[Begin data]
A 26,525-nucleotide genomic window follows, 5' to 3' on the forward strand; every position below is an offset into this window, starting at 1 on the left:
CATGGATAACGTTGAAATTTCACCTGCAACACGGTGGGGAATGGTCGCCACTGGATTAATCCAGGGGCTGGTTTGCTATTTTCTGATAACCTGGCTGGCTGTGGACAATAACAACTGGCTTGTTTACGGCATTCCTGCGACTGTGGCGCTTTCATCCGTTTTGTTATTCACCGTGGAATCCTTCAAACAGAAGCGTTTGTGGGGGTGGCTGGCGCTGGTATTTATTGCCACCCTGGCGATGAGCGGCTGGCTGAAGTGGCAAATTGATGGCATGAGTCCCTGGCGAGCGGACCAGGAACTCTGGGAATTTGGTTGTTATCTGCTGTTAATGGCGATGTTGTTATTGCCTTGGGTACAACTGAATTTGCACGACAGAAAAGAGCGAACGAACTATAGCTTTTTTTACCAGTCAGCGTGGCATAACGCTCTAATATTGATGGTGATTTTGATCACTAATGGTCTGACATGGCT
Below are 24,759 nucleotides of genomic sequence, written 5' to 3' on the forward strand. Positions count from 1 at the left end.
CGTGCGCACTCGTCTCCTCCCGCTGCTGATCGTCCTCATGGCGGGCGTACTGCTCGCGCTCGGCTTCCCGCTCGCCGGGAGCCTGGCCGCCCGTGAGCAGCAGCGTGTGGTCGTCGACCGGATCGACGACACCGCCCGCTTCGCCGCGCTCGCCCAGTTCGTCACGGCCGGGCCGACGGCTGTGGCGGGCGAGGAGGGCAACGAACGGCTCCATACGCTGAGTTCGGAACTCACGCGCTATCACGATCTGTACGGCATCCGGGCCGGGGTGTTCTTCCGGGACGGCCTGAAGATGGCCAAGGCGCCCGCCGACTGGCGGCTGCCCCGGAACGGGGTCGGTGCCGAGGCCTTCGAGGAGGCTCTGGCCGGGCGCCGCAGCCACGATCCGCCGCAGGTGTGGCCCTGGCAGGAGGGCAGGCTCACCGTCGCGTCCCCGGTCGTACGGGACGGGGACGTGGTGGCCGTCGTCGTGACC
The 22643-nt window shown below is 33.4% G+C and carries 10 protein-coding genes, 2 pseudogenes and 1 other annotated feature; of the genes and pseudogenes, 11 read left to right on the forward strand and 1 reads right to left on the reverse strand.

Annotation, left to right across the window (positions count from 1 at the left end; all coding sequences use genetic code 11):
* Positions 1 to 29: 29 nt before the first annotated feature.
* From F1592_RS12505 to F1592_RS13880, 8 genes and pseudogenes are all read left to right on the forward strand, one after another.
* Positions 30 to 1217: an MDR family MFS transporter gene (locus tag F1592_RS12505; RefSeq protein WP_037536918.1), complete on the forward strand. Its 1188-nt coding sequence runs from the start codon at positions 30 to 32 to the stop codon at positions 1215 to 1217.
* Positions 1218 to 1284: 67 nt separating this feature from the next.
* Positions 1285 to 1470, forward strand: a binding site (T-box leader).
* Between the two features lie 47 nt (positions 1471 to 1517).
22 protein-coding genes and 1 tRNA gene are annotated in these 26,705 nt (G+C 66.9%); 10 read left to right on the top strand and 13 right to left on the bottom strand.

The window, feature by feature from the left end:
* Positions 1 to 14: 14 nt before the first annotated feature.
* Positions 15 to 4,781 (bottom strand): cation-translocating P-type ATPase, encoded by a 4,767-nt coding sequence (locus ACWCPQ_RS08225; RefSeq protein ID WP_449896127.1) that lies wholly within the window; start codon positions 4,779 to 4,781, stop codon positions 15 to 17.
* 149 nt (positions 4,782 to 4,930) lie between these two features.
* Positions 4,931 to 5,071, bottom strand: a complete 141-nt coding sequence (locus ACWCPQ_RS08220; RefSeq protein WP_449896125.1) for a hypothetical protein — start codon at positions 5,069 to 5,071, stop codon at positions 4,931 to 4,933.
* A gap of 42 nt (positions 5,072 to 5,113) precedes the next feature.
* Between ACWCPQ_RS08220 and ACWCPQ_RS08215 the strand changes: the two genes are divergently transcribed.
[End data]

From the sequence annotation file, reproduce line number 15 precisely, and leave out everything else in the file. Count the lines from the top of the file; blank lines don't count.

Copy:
* Positions 1 to 14: 14 nt before the first annotated feature.